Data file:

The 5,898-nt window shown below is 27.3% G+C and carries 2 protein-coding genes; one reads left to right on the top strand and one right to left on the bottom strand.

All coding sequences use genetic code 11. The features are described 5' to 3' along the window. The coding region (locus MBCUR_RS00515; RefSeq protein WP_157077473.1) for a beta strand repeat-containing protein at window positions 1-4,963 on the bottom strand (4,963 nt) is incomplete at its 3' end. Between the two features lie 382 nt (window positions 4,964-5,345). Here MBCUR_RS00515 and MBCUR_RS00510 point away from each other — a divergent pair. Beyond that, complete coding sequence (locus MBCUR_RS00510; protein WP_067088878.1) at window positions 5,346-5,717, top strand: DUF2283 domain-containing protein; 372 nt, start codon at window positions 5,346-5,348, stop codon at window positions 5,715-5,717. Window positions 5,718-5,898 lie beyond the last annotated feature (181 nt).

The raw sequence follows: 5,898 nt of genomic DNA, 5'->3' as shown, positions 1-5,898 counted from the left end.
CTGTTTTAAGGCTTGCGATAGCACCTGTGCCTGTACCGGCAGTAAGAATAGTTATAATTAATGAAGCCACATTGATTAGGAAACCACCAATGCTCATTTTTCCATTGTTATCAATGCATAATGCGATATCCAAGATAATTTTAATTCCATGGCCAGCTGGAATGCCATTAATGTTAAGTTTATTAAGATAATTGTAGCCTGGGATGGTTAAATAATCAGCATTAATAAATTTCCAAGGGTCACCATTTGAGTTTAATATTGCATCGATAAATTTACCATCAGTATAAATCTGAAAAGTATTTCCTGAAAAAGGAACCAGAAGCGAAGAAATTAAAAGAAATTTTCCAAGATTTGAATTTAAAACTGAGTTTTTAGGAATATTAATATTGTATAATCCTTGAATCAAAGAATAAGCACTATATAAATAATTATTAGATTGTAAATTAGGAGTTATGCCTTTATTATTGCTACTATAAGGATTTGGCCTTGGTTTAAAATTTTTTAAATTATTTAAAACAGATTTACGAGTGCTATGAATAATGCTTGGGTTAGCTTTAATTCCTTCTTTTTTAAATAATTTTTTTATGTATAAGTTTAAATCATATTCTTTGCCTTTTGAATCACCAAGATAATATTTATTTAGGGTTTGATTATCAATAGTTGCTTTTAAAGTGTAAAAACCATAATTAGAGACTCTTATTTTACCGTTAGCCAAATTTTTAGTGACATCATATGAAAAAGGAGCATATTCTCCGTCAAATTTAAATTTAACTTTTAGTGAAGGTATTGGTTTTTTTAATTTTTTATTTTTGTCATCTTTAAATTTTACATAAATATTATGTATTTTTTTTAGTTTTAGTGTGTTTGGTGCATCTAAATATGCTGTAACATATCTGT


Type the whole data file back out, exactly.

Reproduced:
The 5,898-nt window shown below is 27.3% G+C and carries 2 protein-coding genes; one reads left to right on the top strand and one right to left on the bottom strand.

All coding sequences use genetic code 11. The features are described 5' to 3' along the window. The coding region (locus MBCUR_RS00515; RefSeq protein WP_157077473.1) for a beta strand repeat-containing protein at window positions 1-4,963 on the bottom strand (4,963 nt) is incomplete at its 3' end. Between the two features lie 382 nt (window positions 4,964-5,345). Here MBCUR_RS00515 and MBCUR_RS00510 point away from each other — a divergent pair. Beyond that, complete coding sequence (locus MBCUR_RS00510; protein WP_067088878.1) at window positions 5,346-5,717, top strand: DUF2283 domain-containing protein; 372 nt, start codon at window positions 5,346-5,348, stop codon at window positions 5,715-5,717. Window positions 5,718-5,898 lie beyond the last annotated feature (181 nt).

The raw sequence follows: 5,898 nt of genomic DNA, 5'->3' as shown, positions 1-5,898 counted from the left end.
CTGTTTTAAGGCTTGCGATAGCACCTGTGCCTGTACCGGCAGTAAGAATAGTTATAATTAATGAAGCCACATTGATTAGGAAACCACCAATGCTCATTTTTCCATTGTTATCAATGCATAATGCGATATCCAAGATAATTTTAATTCCATGGCCAGCTGGAATGCCATTAATGTTAAGTTTATTAAGATAATTGTAGCCTGGGATGGTTAAATAATCAGCATTAATAAATTTCCAAGGGTCACCATTTGAGTTTAATATTGCATCGATAAATTTACCATCAGTATAAATCTGAAAAGTATTTCCTGAAAAAGGAACCAGAAGCGAAGAAATTAAAAGAAATTTTCCAAGATTTGAATTTAAAACTGAGTTTTTAGGAATATTAATATTGTATAATCCTTGAATCAAAGAATAAGCACTATATAAATAATTATTAGATTGTAAATTAGGAGTTATGCCTTTATTATTGCTACTATAAGGATTTGGCCTTGGTTTAAAATTTTTTAAATTATTTAAAACAGATTTACGAGTGCTATGAATAATGCTTGGGTTAGCTTTAATTCCTTCTTTTTTAAATAATTTTTTTATGTATAAGTTTAAATCATATTCTTTGCCTTTTGAATCACCAAGATAATATTTATTTAGGGTTTGATTATCAATAGTTGCTTTTAAAGTGTAAAAACCATAATTAGAGACTCTTATTTTACCGTTAGCCAAATTTTTAGTGACATCATATGAAAAAGGAGCATATTCTCCGTCAAATTTAAATTTAACTTTTAGTGAAGGTATTGGTTTTTTTAATTTTTTATTTTTGTCATCTTTAAATTTTACATAAATATTATGTATTTTTTTTAGTTTTAGTGTGTTTGGTGCATCTAAATATGCTGTAACATATCTGT